Ofgem clarifies that “fair outcomes” means that consumers should not be overcharged through excessive profits or inefficient costs, should receive a good quality of service, and should have access to a range of different tariffs (2020a, p. 40).  Yet Ofgem has nothing further to say in this section about excessive profits and inefficient costs. Instead, it agonises about differentials between fixed and variable tariffs, which it seems to feel might be too high, but it gives no indication of why, or what ‘competitive’ or ‘fair’ differentials might be. It concludes that these price differentials “have not evolved as we expected under the default tariff cap but may still be lower than if the cap were not in place. There is therefore uncertainty as to how prices and price differentials would evolve post-cap …” (2020a, p. 40). That Ofgem cannot say what fair tariff differentials are, and failed to predict the impact of the tariff cap on differentials, and is uncertain what they will be in future, are hardly reasons for concluding that competition is not effective. Moreover, an examination of how tariff differentials have actually evolved (see below) suggests that it is unduly simplistic to expect that more competition means lower tariff differentials, or that this is necessarily a good thing.

On quality of service, Ofgem says “For competition to be effective, we would expect that consumers have the confidence that switching to potentially cheaper deals will not result in a reduction in the quality of service they receive” (2020a, p. 51). Surely the opposite? In a competitive market one would expect that higher quality of service would command a higher price and that lower quality of service would have to accept a lower price. Effective competition means variations in quality of service to serve customers with different incomes and tastes. That is what has been observed in the market, as the evidence mentioned earlier suggests.

Ofgem also says “Overall, it is not clear that customer service is improving” (2020a, p. 7). But if higher-quality service is more costly to provide, why should it keep improving? Surely effective competition does not mean that customers should keep paying ever more for ever higher-quality service?

Ofgem’s three arguments as to why conditions for effective competition are not in place are arbitrary, vague and implausible. In part, they are influenced by the mistaken and unrealistic CMA benchmark (as indeed are Ofgem’s calculations of efficient cost in setting the tariff cap). Regrettably, as noted earlier, Ofgem made no attempt to assess the case for or against extending the tariff cap, which in the Act is distinct from the question whether the conditions for effective competition are in place. As a result, Ofgem gave no consideration to possible adverse effects of the tariff cap, which are surely relevant in considering whether it should be extended.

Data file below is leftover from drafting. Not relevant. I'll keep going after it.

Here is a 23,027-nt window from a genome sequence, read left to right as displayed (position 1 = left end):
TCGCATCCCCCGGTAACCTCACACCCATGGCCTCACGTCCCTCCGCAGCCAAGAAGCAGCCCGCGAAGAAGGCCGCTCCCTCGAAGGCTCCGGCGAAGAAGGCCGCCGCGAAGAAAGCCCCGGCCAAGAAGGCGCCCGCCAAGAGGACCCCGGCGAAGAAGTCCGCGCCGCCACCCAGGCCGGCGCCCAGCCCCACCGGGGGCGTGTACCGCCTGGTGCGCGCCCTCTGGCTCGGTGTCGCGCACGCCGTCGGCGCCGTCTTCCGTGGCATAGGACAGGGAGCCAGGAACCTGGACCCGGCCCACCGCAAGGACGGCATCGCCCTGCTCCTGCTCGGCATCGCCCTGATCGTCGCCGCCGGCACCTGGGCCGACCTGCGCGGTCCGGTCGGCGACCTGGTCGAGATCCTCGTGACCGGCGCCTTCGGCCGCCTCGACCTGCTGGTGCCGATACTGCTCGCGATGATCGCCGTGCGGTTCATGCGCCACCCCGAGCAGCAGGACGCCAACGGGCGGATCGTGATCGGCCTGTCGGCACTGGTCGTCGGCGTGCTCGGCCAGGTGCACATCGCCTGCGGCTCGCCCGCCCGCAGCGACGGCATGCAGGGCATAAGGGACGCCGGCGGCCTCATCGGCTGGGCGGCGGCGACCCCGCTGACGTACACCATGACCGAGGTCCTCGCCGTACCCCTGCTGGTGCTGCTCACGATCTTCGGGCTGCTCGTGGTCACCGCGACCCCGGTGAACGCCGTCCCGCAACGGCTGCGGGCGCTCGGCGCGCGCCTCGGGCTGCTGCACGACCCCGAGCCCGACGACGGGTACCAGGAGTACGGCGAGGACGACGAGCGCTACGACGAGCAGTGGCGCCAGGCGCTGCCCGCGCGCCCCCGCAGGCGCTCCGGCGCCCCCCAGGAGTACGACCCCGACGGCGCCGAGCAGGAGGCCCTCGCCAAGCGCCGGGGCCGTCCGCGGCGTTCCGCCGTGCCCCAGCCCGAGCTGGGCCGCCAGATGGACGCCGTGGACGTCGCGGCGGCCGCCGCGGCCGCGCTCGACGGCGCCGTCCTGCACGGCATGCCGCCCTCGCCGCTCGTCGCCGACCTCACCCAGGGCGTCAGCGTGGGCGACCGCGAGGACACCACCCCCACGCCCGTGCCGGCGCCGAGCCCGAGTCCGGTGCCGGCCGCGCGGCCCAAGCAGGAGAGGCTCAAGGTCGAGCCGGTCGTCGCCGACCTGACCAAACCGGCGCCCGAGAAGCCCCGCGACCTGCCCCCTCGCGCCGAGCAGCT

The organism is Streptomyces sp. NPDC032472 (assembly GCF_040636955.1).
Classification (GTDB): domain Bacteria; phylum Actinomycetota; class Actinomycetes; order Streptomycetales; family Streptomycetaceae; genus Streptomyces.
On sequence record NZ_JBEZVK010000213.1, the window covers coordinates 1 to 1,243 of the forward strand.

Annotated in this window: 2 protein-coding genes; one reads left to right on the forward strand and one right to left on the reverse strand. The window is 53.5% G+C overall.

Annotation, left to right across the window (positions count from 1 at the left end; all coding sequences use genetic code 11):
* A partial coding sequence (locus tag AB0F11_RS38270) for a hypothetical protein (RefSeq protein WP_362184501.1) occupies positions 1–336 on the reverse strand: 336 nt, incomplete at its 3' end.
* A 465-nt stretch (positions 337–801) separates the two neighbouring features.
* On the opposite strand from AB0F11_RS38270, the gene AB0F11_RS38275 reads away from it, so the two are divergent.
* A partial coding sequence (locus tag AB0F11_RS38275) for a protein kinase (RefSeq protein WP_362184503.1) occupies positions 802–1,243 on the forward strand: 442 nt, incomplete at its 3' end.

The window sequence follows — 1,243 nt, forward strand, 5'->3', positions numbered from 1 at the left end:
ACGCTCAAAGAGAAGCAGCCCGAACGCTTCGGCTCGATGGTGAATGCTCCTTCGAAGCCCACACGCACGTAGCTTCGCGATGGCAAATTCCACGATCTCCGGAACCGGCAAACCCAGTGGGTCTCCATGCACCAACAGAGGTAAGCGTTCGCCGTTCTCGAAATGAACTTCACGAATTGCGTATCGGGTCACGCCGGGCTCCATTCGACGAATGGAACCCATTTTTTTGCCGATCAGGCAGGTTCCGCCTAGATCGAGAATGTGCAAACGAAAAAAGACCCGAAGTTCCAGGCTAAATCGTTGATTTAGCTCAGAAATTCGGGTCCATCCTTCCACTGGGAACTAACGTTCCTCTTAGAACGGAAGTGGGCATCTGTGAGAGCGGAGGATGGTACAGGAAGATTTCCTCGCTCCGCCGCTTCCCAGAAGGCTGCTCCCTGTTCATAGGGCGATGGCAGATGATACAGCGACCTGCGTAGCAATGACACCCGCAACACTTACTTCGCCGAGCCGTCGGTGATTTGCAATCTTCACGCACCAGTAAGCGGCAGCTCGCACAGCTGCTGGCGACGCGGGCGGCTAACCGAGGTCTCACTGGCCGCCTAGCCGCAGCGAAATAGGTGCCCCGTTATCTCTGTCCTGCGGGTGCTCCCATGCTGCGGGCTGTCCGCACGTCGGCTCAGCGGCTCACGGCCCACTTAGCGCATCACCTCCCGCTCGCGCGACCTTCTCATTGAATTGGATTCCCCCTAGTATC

Ofgem’s second appraisal in August 2021 (Ofgem, 2021) yielded similar answers: positive developments in certain respects, not in others, not clear if competition would be sufficient to protect customers if the tariff cap were removed. There was no indication of overall progress or otherwise, no suggestion that competition ever could become effective. There was some useful further analysis (see section 9) but still little or no recognition that the tariff cap could have adverse effects.



 9.1 | Effects on spread of prices and switching

The CMA was concerned at the size of the spread of prices (between the large suppliers’ high standard variable tariffs (SVTs) and the various lower tariffs available in the market), which it thought reflected weak customer response and ineffective competition. But, later, Ofgem was concerned that a tariff cap, by constraining SVTs, would reduce the spread of prices in the market, and thereby reduce the extent of customer switching. It estimated that switching rates could fall by between 33 and 50 per cent (Ofgem, 2018, para 2.83), which it considered would reduce the effectiveness of competition.

In the event, savings of up to several hundred pounds against the tariff cap continued to be available, even higher than in earlier times, and the switching rate rose to an all-time high level. What was going on? Did a high spread indicate competition or a lack of it? If the tariff cap brought benefits to default tariff customers without adversely affecting competition, what’s not to like?

Ofgem (2021, figure 11) has thrown useful light on the situation. Apparently surprising movements in price differentials can be explained by movements in wholesale prices, partly because movements in wholesale prices feed through into fixed tariffs more quickly than into variable tariffs restricted by the tariff cap.